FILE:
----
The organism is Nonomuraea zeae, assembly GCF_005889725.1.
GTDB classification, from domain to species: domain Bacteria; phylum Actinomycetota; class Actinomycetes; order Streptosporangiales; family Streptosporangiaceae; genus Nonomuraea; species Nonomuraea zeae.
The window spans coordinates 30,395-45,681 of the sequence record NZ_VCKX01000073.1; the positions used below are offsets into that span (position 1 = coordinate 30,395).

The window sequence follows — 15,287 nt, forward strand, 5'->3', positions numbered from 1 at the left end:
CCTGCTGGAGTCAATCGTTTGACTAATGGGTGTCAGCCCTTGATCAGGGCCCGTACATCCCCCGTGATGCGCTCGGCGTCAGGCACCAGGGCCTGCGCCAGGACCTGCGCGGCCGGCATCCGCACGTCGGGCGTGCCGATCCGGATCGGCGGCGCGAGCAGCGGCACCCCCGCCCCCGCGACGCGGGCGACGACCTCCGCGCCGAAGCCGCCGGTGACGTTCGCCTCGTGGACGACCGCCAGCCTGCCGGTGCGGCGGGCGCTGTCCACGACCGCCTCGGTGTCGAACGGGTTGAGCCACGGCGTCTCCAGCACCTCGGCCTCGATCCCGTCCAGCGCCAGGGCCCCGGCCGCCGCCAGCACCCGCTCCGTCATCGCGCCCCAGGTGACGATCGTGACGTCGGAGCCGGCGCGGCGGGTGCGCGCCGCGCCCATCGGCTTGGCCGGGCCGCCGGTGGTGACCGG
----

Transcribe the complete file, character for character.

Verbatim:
The organism is Nonomuraea zeae, assembly GCF_005889725.1.
GTDB classification, from domain to species: domain Bacteria; phylum Actinomycetota; class Actinomycetes; order Streptosporangiales; family Streptosporangiaceae; genus Nonomuraea; species Nonomuraea zeae.
The window spans coordinates 30,395-45,681 of the sequence record NZ_VCKX01000073.1; the positions used below are offsets into that span (position 1 = coordinate 30,395).

The window sequence follows — 15,287 nt, forward strand, 5'->3', positions numbered from 1 at the left end:
CCTGCTGGAGTCAATCGTTTGACTAATGGGTGTCAGCCCTTGATCAGGGCCCGTACATCCCCCGTGATGCGCTCGGCGTCAGGCACCAGGGCCTGCGCCAGGACCTGCGCGGCCGGCATCCGCACGTCGGGCGTGCCGATCCGGATCGGCGGCGCGAGCAGCGGCACCCCCGCCCCCGCGACGCGGGCGACGACCTCCGCGCCGAAGCCGCCGGTGACGTTCGCCTCGTGGACGACCGCCAGCCTGCCGGTGCGGCGGGCGCTGTCCACGACCGCCTCGGTGTCGAACGGGTTGAGCCACGGCGTCTCCAGCACCTCGGCCTCGATCCCGTCCAGCGCCAGGGCCCCGGCCGCCGCCAGCACCCGCTCCGTCATCGCGCCCCAGGTGACGATCGTGACGTCGGAGCCGGCGCGGCGGGTGCGCGCCGCGCCCATCGGCTTGGCCGGGCCGCCGGTGGTGACCGG